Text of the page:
Retraction Watch

Tracking retractions as a window into the scientific process

Lead poisoning article disappears for “legal” — but mysterious — reasons

without comments

OM_ak4A 2014 article in Occupational Medicine has been pulled with no retraction notice. Instead, the text was replaced with eight ominous words:

This article has been removed for legal reasons

The title of the paper appears to have been scrubbed from the journal’s table of contents, but in PubMed it is indexed with the title “A case of tetraethyl lead poisoning.” The article does not have any citations.

The author, according to the PubMed entry, is D. Gidlow, who appears to write about lead exposure and other issues in occupational health. The most recent listed affiliation in PubMed for Gidlow was at Health in Business Ltd, an occupational health and lab service. (LinkedIn also lists a profile for David Gidlow, clinical director at RPS Health in Business.)

Christian Purdy, director of publicity at Oxford University Press, which publishes the journal, offered a bit more explanation in response to our inquiry:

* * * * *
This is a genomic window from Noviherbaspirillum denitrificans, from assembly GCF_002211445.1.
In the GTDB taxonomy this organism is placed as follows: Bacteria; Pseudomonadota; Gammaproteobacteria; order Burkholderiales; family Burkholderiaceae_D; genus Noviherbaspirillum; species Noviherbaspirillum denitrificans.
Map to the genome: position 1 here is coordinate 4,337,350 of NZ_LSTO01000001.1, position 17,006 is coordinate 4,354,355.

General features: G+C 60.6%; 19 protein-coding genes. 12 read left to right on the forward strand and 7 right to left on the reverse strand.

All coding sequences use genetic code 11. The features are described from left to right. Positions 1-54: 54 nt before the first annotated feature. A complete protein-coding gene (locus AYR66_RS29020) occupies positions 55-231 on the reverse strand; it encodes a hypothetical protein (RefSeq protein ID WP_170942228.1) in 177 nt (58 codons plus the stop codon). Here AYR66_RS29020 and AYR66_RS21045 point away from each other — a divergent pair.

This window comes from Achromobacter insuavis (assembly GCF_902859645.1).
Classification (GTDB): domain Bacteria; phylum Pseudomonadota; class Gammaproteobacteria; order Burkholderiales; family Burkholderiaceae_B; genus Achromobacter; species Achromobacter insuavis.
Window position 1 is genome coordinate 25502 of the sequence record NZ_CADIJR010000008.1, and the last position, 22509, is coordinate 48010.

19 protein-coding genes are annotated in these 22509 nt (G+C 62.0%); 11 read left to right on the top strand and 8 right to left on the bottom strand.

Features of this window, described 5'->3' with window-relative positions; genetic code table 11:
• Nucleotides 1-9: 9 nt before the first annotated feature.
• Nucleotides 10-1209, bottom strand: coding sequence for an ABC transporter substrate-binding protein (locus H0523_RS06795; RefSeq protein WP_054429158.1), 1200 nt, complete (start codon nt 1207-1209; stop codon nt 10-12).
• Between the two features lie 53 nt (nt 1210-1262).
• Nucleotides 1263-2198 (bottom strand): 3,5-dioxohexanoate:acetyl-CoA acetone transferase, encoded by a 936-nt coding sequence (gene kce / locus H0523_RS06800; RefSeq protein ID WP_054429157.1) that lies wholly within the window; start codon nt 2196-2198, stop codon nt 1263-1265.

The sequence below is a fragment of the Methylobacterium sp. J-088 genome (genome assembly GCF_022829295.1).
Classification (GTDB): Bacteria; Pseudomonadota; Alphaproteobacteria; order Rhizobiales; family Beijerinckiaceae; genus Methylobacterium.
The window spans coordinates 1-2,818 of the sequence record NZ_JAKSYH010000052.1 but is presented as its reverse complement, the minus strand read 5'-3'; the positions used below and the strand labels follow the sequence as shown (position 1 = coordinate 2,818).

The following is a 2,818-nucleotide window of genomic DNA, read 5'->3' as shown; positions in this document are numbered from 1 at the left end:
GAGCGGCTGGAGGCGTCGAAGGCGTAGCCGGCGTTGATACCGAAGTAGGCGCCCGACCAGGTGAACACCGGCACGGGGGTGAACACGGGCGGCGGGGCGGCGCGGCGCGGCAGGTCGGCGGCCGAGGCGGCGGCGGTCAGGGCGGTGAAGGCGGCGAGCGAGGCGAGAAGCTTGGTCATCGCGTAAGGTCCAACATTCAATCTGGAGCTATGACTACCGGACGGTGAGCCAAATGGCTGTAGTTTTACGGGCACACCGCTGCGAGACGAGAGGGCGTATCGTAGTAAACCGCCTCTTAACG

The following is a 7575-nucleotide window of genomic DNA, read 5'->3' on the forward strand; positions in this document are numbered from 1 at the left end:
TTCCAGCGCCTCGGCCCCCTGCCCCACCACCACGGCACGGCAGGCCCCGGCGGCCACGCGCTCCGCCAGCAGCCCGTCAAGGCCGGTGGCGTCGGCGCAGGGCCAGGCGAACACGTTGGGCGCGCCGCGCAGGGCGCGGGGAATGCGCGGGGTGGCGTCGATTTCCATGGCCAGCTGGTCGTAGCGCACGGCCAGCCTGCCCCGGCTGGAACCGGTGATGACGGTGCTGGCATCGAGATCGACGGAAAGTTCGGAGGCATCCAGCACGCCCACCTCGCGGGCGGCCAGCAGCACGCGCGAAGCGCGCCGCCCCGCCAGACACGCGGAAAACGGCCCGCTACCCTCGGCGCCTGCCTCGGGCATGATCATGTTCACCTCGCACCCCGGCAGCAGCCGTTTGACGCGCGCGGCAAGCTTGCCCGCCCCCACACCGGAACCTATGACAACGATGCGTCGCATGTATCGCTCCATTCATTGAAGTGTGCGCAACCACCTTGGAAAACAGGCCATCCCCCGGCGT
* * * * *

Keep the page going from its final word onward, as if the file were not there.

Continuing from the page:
I apologize for the delay in getting this info to you, but we take retraction matters seriously and wanted to review our actions and policies before commenting further. It looks like there were a few missteps in our retraction procedures regarding this paper and we have taken steps to correct the process in the future.  Our position following this review is…

 “The item was removed at the author’s request due to requisite permissions not being obtained.”

We’ve contacted Gidlow, too, and will circle back if he replies.

This isn’t the first time a paper has been pulled “for legal reasons,” and it most likely won’t be the last.

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